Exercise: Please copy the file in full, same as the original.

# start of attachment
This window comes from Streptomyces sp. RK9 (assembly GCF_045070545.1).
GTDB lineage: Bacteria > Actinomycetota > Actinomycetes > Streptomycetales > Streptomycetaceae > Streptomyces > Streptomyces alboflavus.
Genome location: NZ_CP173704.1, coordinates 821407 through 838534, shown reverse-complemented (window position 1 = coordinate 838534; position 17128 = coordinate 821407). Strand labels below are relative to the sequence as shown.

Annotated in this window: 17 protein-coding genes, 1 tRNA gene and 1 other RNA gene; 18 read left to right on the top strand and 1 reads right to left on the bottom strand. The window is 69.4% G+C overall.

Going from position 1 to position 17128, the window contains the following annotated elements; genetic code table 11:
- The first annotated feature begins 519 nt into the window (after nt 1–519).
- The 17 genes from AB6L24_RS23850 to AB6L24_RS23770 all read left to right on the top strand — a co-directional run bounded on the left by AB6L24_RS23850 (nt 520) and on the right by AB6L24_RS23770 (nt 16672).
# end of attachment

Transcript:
This window comes from Streptomyces sp. RK9 (assembly GCF_045070545.1).
GTDB lineage: Bacteria > Actinomycetota > Actinomycetes > Streptomycetales > Streptomycetaceae > Streptomyces > Streptomyces alboflavus.
Genome location: NZ_CP173704.1, coordinates 821407 through 838534, shown reverse-complemented (window position 1 = coordinate 838534; position 17128 = coordinate 821407). Strand labels below are relative to the sequence as shown.

Annotated in this window: 17 protein-coding genes, 1 tRNA gene and 1 other RNA gene; 18 read left to right on the top strand and 1 reads right to left on the bottom strand. The window is 69.4% G+C overall.

Going from position 1 to position 17128, the window contains the following annotated elements; genetic code table 11:
- The first annotated feature begins 519 nt into the window (after nt 1–519).
- The 17 genes from AB6L24_RS23850 to AB6L24_RS23770 all read left to right on the top strand — a co-directional run bounded on the left by AB6L24_RS23850 (nt 520) and on the right by AB6L24_RS23770 (nt 16672).